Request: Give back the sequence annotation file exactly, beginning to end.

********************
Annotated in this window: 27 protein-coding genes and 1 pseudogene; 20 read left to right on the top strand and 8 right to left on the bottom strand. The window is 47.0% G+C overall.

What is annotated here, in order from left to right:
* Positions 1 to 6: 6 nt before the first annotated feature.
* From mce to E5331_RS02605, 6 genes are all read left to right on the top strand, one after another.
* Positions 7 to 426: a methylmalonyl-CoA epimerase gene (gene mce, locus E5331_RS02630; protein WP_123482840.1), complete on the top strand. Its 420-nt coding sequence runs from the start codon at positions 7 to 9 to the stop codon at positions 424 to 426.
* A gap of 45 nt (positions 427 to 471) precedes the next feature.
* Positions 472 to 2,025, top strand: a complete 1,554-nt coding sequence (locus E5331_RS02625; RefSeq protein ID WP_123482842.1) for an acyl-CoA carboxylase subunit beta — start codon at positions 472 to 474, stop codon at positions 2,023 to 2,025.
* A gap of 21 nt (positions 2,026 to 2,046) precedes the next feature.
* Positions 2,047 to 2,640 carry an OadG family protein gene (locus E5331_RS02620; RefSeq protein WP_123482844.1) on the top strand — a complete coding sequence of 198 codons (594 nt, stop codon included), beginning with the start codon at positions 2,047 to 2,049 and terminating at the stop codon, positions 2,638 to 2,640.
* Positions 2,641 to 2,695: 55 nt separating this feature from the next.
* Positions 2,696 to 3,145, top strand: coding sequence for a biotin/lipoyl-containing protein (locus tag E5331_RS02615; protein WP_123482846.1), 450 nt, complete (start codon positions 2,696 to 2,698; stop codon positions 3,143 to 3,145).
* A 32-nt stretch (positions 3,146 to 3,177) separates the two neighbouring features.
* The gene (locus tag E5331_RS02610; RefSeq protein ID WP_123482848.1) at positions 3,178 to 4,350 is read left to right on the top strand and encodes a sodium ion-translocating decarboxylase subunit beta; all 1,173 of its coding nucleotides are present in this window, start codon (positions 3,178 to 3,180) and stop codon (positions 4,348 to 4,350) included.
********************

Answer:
Annotated in this window: 27 protein-coding genes and 1 pseudogene; 20 read left to right on the top strand and 8 right to left on the bottom strand. The window is 47.0% G+C overall.

What is annotated here, in order from left to right:
* Positions 1 to 6: 6 nt before the first annotated feature.
* From mce to E5331_RS02605, 6 genes are all read left to right on the top strand, one after another.
* Positions 7 to 426: a methylmalonyl-CoA epimerase gene (gene mce, locus E5331_RS02630; protein WP_123482840.1), complete on the top strand. Its 420-nt coding sequence runs from the start codon at positions 7 to 9 to the stop codon at positions 424 to 426.
* A gap of 45 nt (positions 427 to 471) precedes the next feature.
* Positions 472 to 2,025, top strand: a complete 1,554-nt coding sequence (locus E5331_RS02625; RefSeq protein ID WP_123482842.1) for an acyl-CoA carboxylase subunit beta — start codon at positions 472 to 474, stop codon at positions 2,023 to 2,025.
* A gap of 21 nt (positions 2,026 to 2,046) precedes the next feature.
* Positions 2,047 to 2,640 carry an OadG family protein gene (locus E5331_RS02620; RefSeq protein WP_123482844.1) on the top strand — a complete coding sequence of 198 codons (594 nt, stop codon included), beginning with the start codon at positions 2,047 to 2,049 and terminating at the stop codon, positions 2,638 to 2,640.
* Positions 2,641 to 2,695: 55 nt separating this feature from the next.
* Positions 2,696 to 3,145, top strand: coding sequence for a biotin/lipoyl-containing protein (locus tag E5331_RS02615; protein WP_123482846.1), 450 nt, complete (start codon positions 2,696 to 2,698; stop codon positions 3,143 to 3,145).
* A 32-nt stretch (positions 3,146 to 3,177) separates the two neighbouring features.
* The gene (locus tag E5331_RS02610; RefSeq protein ID WP_123482848.1) at positions 3,178 to 4,350 is read left to right on the top strand and encodes a sodium ion-translocating decarboxylase subunit beta; all 1,173 of its coding nucleotides are present in this window, start codon (positions 3,178 to 3,180) and stop codon (positions 4,348 to 4,350) included.